In remarks before receiving the Dan David Prize, an annual award given to outstanding scientists and artists, Joel Coen told a reporter their mother had lived in British Mandate Palestine before Israel's establishment in 1948.
"Our mother tried to get us to come here for many, many years," the elder of the siblings said. "But you know, life intervenes. We've been very busy."
Pressed about whether Israel had piqued their interest enough to set their next film there, the Coens demurred, saying their creativity thrived best on culturally familiar territory.
"We're real ignoramuses about Israel," said Joel Coen, who grew up in the US Midwest.
'Original and creative partnership' (Photo: Yaron Brener)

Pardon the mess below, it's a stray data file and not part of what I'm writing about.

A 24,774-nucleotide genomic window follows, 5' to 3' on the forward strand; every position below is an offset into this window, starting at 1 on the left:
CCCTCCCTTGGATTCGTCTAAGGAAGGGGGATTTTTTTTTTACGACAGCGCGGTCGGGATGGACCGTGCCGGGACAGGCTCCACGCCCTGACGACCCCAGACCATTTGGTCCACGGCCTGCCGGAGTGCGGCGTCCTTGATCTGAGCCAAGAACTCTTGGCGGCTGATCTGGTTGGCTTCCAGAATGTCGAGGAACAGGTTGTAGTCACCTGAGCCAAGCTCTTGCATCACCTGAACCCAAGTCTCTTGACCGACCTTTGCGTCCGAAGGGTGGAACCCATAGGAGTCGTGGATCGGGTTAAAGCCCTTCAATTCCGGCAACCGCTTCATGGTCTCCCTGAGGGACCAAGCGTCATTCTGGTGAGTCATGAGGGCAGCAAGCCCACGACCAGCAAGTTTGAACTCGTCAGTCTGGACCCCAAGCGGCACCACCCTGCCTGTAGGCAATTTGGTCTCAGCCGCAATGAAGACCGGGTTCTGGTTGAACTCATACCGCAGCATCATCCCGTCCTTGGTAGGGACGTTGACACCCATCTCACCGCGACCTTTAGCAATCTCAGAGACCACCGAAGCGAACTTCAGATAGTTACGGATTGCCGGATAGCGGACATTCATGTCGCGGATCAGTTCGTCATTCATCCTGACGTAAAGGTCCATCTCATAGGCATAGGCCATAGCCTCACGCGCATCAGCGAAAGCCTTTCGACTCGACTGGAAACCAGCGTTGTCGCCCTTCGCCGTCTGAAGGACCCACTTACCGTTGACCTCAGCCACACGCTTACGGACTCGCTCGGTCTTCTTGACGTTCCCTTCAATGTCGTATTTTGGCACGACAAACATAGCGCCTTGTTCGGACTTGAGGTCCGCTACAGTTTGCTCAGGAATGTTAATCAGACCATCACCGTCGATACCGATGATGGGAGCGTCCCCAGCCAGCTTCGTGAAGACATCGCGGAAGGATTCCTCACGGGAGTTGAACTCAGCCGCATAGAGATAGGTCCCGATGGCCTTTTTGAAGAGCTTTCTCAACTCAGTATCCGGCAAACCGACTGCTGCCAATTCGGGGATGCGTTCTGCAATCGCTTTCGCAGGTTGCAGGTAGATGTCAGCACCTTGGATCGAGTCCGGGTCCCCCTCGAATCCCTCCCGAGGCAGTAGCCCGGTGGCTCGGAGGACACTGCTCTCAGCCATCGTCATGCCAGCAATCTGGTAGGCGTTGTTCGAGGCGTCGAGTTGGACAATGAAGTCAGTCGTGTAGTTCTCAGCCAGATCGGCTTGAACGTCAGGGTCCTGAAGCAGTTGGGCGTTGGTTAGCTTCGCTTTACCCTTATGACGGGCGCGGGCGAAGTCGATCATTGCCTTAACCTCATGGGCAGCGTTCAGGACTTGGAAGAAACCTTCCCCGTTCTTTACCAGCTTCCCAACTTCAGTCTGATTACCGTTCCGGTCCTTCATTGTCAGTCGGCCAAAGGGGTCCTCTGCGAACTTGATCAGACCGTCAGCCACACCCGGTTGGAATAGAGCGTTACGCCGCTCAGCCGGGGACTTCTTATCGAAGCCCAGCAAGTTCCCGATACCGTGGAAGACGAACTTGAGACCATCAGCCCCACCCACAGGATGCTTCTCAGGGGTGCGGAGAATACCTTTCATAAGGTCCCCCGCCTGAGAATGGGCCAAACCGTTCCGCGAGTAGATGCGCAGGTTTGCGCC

The duo rejected calls for boycotts of the Jewish state by some artists as a protest against settlement-building on land Palestinians want for a state.
"It's people responding to real problems in a way that they think is appropriate. We obviously don't share that opinion of how to deal with those problems," Ethan Coen said.
The Coens won four Oscars for their 2007 blockbuster "No Country for Old Men" and two for "Fargo", made in 1996, and have garnered award nominations for other films including "A Serious Man" and "The Big Lebowski".
The university praised what it called the Coens' "original and creative partnership, unique in the history of filmmaking".
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